Did you know that a first OWI offense in Wisconsin is not necessarily a crime? It is considered a ticket-worthy offense only, unless your blood alcohol concentration (BAC) measures over 0.15 or you were driving with a minor (a child age 16 or younger) in your car. Only after your third OWI does Wisconsin consider your conviction a felony.
An OWI is a felony in Wisconsin once you have been convicted of your fourth drunk driving offense within five years. With that felony comes prison time, from 60 days to a year, plus revocation of your driver’s license for two to three years after that. You will also have to use an ignition interlock device (IID) for up to three years after getting out of jail. With a minor in the vehicle, you are looking at up to 12 years in jail and up to six years of ignition interlock device usage. An OWI in Wisconsin is considered a Class H felony up through the sixth offense. This charge is also applied to drunk driving offenders who caused injury and had at least one other OWI on record or who refused to take the chemical test.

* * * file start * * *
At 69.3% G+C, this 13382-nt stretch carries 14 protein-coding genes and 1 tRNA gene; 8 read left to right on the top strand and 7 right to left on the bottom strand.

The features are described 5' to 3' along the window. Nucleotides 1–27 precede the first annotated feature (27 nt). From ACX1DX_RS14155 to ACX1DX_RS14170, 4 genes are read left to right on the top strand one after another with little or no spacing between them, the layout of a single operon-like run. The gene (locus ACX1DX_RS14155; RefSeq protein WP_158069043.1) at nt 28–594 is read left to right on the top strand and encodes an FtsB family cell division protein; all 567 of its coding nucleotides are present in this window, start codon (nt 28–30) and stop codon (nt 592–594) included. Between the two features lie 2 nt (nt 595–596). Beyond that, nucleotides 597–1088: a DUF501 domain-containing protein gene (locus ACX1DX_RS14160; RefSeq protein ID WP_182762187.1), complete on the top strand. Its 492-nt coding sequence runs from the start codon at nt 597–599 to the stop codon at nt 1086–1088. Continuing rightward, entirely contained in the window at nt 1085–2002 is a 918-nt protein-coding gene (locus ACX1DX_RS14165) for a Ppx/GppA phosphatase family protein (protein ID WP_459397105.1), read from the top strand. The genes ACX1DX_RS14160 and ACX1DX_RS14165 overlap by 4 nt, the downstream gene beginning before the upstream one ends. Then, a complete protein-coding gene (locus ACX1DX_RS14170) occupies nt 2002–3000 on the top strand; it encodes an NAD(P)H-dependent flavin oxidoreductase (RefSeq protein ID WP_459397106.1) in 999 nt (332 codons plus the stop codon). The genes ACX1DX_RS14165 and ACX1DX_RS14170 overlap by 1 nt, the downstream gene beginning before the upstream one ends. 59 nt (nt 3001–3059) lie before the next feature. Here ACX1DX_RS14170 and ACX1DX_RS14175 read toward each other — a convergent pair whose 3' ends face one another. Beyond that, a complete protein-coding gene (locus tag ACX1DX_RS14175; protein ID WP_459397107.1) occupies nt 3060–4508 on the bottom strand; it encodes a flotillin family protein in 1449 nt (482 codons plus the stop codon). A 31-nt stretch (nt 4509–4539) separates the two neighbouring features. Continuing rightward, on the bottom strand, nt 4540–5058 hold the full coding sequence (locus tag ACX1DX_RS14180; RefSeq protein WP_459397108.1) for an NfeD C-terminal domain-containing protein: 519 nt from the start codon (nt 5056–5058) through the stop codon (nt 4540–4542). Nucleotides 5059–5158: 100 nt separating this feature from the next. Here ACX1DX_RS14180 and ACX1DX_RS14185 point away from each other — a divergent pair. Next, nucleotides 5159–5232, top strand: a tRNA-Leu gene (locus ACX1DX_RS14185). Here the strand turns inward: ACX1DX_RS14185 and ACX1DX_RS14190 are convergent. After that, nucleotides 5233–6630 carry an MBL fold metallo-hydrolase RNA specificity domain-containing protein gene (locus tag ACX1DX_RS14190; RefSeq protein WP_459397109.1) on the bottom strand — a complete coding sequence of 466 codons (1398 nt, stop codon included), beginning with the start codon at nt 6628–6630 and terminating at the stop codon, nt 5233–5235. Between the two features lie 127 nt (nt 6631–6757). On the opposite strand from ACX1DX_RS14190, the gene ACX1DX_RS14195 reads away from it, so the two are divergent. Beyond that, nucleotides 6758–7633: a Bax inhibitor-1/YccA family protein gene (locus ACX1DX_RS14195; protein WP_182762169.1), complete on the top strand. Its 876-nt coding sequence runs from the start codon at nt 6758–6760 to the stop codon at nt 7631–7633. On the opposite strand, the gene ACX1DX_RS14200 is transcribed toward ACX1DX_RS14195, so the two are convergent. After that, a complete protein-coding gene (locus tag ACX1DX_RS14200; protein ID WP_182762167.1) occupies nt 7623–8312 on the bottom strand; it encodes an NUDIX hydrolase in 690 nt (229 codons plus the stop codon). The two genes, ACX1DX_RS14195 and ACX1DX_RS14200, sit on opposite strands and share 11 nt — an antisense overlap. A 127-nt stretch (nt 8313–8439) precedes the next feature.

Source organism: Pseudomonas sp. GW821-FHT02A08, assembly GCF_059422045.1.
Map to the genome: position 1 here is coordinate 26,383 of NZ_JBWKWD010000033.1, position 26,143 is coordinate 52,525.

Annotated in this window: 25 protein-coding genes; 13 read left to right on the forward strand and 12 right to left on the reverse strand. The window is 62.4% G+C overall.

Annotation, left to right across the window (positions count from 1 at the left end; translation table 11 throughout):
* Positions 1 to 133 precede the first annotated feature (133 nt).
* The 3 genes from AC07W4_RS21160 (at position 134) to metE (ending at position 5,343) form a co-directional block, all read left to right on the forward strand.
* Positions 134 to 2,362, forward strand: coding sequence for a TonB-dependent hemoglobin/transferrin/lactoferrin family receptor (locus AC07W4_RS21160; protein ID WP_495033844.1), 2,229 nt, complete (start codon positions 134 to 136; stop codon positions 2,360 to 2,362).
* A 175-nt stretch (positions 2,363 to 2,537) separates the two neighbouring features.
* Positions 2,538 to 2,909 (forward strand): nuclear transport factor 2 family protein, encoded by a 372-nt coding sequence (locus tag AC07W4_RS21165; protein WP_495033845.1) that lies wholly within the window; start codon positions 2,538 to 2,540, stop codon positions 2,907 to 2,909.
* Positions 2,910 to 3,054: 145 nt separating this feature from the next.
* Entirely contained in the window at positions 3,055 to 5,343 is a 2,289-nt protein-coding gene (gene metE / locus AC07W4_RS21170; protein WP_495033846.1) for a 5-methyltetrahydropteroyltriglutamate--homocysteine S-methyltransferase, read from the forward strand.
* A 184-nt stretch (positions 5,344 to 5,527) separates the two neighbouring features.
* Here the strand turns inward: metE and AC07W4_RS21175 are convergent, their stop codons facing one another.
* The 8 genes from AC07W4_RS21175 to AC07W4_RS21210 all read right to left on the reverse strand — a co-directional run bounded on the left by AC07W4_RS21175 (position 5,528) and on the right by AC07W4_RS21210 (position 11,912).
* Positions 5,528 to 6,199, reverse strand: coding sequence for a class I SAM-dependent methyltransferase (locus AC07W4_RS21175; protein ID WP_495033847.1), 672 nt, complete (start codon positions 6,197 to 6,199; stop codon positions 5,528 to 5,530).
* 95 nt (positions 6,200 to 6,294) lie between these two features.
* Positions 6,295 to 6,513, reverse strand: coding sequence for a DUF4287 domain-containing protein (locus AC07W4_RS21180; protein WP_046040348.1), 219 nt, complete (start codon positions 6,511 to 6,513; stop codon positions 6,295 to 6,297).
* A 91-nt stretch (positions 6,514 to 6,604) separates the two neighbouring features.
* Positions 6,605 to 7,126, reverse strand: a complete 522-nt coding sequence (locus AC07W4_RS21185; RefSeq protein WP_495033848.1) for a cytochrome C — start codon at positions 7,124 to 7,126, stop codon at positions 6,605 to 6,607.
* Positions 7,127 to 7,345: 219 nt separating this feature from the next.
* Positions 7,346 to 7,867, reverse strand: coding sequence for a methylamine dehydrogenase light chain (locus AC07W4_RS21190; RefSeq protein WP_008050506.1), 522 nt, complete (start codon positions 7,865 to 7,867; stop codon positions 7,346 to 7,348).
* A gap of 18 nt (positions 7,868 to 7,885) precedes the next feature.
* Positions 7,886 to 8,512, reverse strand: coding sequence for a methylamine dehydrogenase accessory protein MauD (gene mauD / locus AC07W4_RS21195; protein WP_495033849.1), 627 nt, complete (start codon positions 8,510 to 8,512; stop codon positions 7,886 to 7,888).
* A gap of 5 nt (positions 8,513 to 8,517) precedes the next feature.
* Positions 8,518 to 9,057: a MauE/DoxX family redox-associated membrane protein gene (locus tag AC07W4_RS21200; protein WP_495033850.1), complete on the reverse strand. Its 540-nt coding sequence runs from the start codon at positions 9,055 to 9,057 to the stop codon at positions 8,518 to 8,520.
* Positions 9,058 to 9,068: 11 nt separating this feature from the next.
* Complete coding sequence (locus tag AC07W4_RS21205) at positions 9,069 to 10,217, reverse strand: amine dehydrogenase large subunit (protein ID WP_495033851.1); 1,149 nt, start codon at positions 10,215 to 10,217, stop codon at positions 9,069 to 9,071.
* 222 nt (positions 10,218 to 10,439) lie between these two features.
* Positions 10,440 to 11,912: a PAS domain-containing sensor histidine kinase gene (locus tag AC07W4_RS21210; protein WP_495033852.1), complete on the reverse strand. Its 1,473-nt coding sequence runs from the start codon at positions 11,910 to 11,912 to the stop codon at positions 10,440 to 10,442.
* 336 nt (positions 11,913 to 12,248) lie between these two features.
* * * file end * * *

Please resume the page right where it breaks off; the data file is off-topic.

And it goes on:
Other Wisconsin Felony OWI Facts include:
- After your sixth OWI, you will be charged with a Class G felony and up to 10 years in prison.
- With 10 or more OWI convictions, you will face a Class F felony and up to 12.5 years in prison.
- You could also be charged with a Class F felony if you cause great bodily harm during any OWI offense.
- An actual homicide that occurs during your OWI incident is a Class D felony if no other prior OWIs are on record.
- If you do have another OWI conviction and you commit a homicide while OWI, you face a Class C felony and up to 40 years in prison.
Despite Wisconsin OWI law considering a first-offense OWI little more than a traffic ticket, there are certainly laws that discourage drinking and driving in the state. A felony OWI in Wisconsin is serious and can change your life forever. As the state continues to focus on preventing drunk driving, including using ignition interlock devices and supporting more awareness and education, there is hope that the days of all OWIs in the state will quickly come to an end.